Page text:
Disaster Risk Reduction in the Health Sector
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Disaster Risk Reduction in the Health Sector. Some traditional risks associated with dissters and emergencies. Vector borne disease Epidemics Mental health Management of cadavers Lack of information for decision making. Are our Hospitals and Health Facilities Safe?.

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Some traditional risks associated with dissters and emergencies
Some traditional risks associated with dissters and emergencies

  • Vector borne disease

  • Epidemics

  • Mental health

  • Management of cadavers

  • Lack of information for decision making


Are our hospitals and health facilities safe
Are our Hospitals and Health Facilities Safe? emergencies

  • Major disasters have left thousands of persons without access to health care.

  • In most cases, this is because health facilities could not function.


Impact on health
Impact on Health emergencies

  • Increased risk of death or disability, especially among the sick and injured.

  • Health personnel left without working infrastructure.

  • Increased casualties, need for medical care and laboratory support, including loss of lives indirectly due to the disruption of services.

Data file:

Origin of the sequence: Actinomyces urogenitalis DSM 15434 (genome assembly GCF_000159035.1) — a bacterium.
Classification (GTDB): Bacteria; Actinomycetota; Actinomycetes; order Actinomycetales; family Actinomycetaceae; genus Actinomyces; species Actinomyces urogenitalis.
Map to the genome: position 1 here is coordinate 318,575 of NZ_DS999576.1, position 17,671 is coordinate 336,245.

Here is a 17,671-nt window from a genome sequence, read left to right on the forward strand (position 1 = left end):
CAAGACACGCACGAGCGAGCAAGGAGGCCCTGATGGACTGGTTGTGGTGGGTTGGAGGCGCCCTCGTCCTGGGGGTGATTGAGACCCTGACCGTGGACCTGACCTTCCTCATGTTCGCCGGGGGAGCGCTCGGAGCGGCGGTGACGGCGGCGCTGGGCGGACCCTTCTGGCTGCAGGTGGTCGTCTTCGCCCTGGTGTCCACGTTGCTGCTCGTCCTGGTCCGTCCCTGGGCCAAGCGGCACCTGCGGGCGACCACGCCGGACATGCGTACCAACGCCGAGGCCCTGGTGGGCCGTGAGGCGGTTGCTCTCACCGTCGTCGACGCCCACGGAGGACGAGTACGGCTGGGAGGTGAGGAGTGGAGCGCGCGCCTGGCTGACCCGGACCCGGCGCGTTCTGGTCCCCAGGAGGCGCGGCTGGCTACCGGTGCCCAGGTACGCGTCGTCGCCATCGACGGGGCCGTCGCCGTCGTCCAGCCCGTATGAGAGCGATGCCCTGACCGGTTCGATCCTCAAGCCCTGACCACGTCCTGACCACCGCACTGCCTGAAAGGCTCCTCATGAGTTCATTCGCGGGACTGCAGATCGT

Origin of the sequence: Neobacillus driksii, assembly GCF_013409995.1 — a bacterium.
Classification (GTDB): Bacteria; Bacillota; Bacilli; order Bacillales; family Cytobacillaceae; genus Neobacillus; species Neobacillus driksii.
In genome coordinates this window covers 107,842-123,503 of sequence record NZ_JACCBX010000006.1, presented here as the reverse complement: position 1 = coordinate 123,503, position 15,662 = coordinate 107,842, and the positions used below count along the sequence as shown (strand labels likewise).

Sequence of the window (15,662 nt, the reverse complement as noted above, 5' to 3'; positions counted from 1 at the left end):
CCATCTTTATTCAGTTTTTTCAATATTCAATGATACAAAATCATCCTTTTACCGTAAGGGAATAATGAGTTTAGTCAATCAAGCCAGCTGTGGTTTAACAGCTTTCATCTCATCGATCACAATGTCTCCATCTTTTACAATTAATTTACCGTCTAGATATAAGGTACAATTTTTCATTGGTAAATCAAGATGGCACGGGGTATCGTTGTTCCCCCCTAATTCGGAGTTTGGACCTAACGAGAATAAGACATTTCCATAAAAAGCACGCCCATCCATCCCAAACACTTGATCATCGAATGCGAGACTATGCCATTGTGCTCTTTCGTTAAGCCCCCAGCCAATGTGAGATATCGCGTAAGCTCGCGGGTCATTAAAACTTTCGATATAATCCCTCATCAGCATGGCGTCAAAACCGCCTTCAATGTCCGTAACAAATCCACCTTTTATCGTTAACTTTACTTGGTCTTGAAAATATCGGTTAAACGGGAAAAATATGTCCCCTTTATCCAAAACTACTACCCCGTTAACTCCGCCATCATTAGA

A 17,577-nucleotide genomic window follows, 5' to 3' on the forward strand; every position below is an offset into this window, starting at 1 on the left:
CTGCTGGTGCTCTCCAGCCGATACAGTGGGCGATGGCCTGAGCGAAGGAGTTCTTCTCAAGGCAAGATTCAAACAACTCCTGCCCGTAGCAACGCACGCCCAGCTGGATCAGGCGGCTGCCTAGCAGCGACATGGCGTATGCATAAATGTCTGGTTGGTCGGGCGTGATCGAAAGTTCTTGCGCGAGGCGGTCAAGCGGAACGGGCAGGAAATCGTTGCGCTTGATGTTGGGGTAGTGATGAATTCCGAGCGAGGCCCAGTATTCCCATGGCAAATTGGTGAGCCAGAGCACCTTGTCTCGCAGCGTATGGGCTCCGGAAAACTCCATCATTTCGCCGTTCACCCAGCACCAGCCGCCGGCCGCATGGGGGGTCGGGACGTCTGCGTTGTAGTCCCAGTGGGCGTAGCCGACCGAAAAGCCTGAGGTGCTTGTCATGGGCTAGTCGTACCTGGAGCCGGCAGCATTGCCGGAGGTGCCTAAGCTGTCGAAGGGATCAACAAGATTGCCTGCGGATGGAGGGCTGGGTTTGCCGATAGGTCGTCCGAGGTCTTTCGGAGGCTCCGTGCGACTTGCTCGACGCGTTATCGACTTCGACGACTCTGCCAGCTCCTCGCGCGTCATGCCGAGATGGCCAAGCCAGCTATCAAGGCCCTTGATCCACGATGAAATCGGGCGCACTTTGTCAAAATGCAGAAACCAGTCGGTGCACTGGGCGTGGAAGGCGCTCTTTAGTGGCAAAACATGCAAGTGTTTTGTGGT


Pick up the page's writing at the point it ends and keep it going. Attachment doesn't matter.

Social and economic impact
Social and Economic Impact emergencies

  • Public sense of security: health services are the backbone of lifesaving efforts, and must be safeguarded.

  • Between 1981-1996, direct losses due to damage to health infrastructure was estimated at US$ 3.12 billion (ECLAC).


A problem that can be solved
A problem that can be solved... emergencies

  • New hospitals are clearly identifiable at the local, national and international levels.

  • It is no more costly to build a safe hospital than it is to build a hospital vulnerable to disasters.

  • The cost of protection is negligible when included in the earliest phase of design. The later in the process, the more expensive.


Health workshop on disaster risk reduction wednesday june 6 at 2 30 pm
Health Workshop on emergenciesDisaster Risk ReductionWednesday, June 6 at 2:30 pm

  • Status and trends in disaster risk reduction in the health sector at global level

  • Case studies on why health facilities fail and what is being done

    • Grenada

    • Nepal

  • Ensuring that hospitals can remain functional

    • Philippines

  • A low-cost, high impact tool to identify and reduce risk in health facilities: the Hospital Safety Index

  • Introduction to the global ISDR/WHO Campaign on Safe Hospitals (2008-09)


  • The good news
    The good news… emergencies

    • Well-built or retrofitted hospitals have remained functional following disasters.

    • The health sector has solid examples and accumulated experience in improving safety of health infrastructure.

    • Today, the knowledge exists to assess vulnerability and to reduce risk in health facilities.


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